Whilst the death of their father left the siblings orphaned it also marked a partition from and rejection of their strict Victorian upbringing in favour of a new lifestyle governed by modern liberalism. Bell and Woolf opened their new Bloomsbury home to like-minded, artistic individuals such as Duncan Grant, John Nash, Henry Lamb, Edward Wadsworth and Clive Bell who Vanessa went onto marry in 1907. Accordingly, 46 Gordon Square was transformed into the beating heart of what would later become known as the Bloomsbury Group. Here, artists collaborated, shared ideas and formed close bonds - and in some cases, relationships.

In 1912, Bell’s work was included in the Second Post-Impressionist Exhibition, organised by critic Roger Fry, which was a hallmark event for the development of modern art in Britain. A year later, along with Fry and fellow painter Duncan Grant, Bell founded the Omega Workshops; a cooperative for the decorative arts which emphasised bold colours and simple designs for textiles, pottery, clothing and furniture. Bell was particularly gifted in textile design and soon became known for her interior designs. Finding inspiration all around, Bell translated her compositional ideas onto all manner of interior furnishings including fire screens, over mantle murals and cushions. Vanessa’s work was immensely progressive, and she was among the first British artists to explore abstraction, consequently positioning herself at the forefront of British Modernism.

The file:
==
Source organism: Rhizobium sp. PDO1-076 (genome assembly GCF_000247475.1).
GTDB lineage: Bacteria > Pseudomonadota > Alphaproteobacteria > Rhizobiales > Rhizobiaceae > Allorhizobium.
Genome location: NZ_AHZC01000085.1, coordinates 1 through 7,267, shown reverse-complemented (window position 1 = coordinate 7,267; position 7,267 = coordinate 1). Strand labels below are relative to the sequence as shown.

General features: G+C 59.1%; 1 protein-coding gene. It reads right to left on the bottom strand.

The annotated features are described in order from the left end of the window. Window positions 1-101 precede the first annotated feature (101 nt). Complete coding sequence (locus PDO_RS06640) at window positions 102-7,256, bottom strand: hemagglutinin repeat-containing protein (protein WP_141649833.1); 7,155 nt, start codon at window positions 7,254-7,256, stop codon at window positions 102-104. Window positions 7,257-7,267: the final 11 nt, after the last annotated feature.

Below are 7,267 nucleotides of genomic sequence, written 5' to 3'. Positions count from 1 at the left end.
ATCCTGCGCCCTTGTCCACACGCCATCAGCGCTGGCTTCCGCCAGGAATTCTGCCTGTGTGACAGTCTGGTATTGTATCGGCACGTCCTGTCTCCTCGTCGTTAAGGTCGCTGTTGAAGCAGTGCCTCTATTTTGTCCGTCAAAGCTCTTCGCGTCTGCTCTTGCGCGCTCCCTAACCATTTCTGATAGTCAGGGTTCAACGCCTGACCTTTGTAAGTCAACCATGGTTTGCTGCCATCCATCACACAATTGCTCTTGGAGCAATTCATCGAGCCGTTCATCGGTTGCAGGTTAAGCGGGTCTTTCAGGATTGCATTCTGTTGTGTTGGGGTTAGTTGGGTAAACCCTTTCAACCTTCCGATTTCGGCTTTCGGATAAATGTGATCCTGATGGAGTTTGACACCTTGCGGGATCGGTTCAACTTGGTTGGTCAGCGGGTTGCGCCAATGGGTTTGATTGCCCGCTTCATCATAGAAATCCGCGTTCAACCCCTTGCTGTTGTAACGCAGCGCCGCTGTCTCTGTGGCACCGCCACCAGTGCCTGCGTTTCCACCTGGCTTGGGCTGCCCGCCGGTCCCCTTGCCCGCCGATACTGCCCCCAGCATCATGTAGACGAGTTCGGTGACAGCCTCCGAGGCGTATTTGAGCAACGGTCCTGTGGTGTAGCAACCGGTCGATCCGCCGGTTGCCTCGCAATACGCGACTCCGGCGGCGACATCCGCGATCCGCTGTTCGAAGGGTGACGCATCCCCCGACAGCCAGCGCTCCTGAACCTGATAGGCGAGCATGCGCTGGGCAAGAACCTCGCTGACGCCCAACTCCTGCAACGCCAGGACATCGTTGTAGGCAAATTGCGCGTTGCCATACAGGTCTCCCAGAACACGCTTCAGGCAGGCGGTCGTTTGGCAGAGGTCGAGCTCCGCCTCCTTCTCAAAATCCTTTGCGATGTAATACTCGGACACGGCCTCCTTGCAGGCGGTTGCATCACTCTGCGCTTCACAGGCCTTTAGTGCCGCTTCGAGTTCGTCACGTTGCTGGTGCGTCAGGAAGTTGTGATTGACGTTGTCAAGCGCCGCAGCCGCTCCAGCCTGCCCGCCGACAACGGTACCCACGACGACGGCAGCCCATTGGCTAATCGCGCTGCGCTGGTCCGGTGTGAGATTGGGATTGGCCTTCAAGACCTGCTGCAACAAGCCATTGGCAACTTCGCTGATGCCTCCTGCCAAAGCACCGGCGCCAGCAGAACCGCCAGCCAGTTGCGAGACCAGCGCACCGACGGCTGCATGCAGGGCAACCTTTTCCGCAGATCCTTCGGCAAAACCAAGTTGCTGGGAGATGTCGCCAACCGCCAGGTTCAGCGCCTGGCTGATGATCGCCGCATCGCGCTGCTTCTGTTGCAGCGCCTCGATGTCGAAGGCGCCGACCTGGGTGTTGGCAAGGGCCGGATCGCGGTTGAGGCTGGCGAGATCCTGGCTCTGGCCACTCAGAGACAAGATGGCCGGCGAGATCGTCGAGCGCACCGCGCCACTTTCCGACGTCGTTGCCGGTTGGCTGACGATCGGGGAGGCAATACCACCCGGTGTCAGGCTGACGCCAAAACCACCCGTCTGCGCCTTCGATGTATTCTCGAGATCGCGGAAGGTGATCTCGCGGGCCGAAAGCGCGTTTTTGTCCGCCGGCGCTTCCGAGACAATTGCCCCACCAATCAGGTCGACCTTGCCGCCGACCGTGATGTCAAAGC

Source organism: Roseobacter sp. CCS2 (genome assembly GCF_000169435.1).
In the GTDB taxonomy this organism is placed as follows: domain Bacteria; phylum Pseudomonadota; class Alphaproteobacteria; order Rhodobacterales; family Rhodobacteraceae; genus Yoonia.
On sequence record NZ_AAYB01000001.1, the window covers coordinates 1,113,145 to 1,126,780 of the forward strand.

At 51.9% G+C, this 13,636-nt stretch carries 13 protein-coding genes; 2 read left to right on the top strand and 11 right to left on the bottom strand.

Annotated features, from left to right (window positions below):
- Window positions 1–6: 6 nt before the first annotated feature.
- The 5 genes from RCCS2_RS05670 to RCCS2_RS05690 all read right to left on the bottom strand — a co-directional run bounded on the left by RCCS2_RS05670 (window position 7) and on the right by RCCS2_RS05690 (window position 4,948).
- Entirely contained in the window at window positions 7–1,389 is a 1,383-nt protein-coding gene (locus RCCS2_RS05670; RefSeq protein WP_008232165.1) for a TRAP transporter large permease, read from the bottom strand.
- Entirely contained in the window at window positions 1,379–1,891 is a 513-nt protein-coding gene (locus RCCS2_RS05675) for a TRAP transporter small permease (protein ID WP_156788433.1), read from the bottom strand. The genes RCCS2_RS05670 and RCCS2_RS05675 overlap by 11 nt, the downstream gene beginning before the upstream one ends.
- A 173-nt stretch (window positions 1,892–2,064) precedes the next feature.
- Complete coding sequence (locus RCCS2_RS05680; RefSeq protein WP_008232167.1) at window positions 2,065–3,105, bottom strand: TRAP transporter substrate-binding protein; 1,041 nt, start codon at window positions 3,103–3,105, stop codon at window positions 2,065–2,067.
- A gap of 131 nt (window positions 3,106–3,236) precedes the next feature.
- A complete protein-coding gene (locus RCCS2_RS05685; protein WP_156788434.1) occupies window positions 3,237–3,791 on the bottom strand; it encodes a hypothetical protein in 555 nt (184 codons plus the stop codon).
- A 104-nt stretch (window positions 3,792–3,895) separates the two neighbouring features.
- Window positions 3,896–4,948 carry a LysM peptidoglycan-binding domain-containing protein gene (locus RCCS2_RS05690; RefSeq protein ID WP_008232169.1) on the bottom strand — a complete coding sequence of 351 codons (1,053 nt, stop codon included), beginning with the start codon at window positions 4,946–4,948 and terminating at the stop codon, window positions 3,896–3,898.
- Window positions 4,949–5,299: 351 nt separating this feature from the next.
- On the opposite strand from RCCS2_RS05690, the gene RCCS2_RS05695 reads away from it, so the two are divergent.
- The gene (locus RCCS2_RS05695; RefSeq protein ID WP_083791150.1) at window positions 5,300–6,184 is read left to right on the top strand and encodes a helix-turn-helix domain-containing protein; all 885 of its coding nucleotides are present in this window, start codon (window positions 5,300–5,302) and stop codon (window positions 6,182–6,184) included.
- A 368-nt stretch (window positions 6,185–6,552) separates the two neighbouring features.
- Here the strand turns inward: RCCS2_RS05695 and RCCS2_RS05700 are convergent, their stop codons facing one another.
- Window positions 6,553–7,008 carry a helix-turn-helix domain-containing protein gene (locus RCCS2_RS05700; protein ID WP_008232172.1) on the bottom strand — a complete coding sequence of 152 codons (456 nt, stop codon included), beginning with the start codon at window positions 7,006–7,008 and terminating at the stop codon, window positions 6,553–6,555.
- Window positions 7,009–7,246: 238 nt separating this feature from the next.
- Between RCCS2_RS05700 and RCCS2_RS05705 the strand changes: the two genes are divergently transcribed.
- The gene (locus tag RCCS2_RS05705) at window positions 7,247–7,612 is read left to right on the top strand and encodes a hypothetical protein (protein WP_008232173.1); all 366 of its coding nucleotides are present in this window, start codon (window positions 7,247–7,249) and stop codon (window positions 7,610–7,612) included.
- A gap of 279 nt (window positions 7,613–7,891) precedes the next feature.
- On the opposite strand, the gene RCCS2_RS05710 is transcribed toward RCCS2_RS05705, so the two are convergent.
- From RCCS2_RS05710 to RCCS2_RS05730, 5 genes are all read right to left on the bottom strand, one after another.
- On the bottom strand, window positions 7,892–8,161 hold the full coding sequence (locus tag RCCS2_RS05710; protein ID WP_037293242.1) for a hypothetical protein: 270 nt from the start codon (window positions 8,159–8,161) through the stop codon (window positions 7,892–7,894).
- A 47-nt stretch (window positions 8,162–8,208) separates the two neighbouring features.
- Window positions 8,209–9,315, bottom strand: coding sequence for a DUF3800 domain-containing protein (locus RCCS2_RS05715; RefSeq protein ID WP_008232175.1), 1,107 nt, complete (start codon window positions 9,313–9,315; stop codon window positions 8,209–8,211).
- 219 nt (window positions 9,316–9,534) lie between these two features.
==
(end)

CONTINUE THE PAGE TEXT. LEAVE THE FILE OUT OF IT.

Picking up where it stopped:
At the height of the First World War, and with the introduction of conscription in March 1916, Bell moved to Charleston House near Lewes, East Sussex with Duncan Grant and his lover, David Garnett. Charleston became a hub of artistic and literary creativity for the Bloomsbury circle. Bell’s talents as a colourist are arguably unparalleled at this time, and her progressive style was hugely influential in the development of British modernism.

Throughout the interwar years, Bell lived predominantly in London, and travelled to Europe, taking extended stays in Italy and France. Her oeuvre at this time consists of warm, sunny landscapes which document her travels abroad.

At the start of the Second World War in 1939, after sharing a studio with Duncan Grant at Charleston, she created and retreated to her own studio, in the attic of the farmhouse. She remained at Charleston throughout the War, producing works inspired by her surroundings, devoting herself to her close friends and family. She continued to focus diligently on her art as her life became more introspective. She died at Charleston in 1961.

Vanessa Bell’s innovative and modernist paintings represent a pinnacle moment in the development of Modern British Art. Philip Mould & Company have acquired and sold a number of Bell’s artworks, including Seated Figure 1913 to the Art Gallery of South Australia. The gallery currently has several works by Bell for sale in the Artworks section of our website.

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500 Years of British Art